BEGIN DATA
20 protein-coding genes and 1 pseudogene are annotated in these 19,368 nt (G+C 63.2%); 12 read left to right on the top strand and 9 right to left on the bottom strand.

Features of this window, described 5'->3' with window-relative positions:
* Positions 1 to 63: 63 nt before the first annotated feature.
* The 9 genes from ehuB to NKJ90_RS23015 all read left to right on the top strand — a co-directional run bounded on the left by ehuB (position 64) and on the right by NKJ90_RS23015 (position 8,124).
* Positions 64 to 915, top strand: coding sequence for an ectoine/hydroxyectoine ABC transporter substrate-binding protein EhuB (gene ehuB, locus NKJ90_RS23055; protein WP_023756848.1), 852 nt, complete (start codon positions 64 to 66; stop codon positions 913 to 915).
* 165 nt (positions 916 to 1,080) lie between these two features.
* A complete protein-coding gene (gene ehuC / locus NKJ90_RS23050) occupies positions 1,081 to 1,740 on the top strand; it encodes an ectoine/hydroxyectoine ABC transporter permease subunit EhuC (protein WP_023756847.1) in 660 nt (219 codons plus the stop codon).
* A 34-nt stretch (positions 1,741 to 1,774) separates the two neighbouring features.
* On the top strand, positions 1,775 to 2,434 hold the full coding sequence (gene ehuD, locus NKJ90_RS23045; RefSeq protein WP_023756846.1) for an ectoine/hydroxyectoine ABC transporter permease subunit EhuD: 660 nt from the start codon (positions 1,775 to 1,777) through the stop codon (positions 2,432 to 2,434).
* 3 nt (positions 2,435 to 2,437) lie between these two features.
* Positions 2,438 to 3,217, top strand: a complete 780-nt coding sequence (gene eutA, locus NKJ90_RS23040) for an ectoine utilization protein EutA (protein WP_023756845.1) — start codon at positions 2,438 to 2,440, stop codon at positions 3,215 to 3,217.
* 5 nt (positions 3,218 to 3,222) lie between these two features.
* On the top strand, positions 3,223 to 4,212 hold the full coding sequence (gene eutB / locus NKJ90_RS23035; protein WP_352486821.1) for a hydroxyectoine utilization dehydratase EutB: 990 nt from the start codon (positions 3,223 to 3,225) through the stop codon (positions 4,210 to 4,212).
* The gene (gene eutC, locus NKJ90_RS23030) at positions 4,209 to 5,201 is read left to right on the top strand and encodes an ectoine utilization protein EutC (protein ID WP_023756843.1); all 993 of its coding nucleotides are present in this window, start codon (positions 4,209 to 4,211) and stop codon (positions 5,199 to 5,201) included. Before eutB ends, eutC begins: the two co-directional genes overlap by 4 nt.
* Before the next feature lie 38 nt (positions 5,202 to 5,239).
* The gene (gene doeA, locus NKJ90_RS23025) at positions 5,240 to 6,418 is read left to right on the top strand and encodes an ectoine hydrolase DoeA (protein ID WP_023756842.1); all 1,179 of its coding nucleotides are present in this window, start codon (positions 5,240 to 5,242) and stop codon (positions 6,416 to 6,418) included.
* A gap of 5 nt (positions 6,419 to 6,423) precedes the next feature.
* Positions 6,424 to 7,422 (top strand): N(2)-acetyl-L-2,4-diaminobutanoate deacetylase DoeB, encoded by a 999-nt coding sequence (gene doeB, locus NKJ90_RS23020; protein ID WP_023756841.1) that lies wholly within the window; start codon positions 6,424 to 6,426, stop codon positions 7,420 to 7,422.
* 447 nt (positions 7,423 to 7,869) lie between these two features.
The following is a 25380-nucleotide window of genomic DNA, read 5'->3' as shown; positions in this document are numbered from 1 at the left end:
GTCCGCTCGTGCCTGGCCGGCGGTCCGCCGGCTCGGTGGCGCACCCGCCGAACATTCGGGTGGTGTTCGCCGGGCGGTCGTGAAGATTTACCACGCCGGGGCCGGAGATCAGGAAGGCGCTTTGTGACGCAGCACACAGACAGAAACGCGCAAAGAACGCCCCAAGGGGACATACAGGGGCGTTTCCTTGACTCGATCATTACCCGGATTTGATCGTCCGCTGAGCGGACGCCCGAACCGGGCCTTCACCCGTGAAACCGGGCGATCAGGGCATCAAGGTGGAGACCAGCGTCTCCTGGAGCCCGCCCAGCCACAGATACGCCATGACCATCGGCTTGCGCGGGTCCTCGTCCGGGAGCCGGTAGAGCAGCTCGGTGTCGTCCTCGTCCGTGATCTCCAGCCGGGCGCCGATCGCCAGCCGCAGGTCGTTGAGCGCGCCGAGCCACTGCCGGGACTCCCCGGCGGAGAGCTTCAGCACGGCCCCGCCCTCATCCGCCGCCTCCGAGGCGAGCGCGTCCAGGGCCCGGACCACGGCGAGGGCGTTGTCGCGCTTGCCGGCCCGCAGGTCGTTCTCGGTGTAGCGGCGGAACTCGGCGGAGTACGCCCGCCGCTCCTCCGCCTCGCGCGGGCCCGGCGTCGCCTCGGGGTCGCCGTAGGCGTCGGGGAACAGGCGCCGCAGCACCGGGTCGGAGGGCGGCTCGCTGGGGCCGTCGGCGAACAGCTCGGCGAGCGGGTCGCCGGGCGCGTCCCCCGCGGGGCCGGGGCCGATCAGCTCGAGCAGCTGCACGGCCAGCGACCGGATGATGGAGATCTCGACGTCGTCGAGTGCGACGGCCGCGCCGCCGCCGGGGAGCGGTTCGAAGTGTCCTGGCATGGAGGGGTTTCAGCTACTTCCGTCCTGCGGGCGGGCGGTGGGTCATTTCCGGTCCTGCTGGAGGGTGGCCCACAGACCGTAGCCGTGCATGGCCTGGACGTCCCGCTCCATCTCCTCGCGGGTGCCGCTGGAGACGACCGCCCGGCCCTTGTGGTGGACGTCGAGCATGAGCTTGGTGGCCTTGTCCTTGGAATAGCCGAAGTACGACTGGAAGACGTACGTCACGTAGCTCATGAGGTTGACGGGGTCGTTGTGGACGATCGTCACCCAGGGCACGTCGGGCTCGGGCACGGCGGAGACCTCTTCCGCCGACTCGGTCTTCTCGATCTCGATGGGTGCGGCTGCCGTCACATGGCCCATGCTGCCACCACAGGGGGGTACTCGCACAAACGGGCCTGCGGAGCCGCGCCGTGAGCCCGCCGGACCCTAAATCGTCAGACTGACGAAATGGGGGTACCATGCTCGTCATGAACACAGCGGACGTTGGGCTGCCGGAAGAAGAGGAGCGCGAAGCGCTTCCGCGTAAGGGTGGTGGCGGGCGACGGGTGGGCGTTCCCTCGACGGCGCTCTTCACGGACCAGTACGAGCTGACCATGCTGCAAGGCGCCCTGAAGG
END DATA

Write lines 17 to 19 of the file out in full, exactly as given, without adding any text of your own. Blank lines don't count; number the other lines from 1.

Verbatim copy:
* A gap of 5 nt (positions 6,419 to 6,423) precedes the next feature.
* Positions 6,424 to 7,422 (top strand): N(2)-acetyl-L-2,4-diaminobutanoate deacetylase DoeB, encoded by a 999-nt coding sequence (gene doeB, locus NKJ90_RS23020; protein ID WP_023756841.1) that lies wholly within the window; start codon positions 6,424 to 6,426, stop codon positions 7,420 to 7,422.
* 447 nt (positions 7,423 to 7,869) lie between these two features.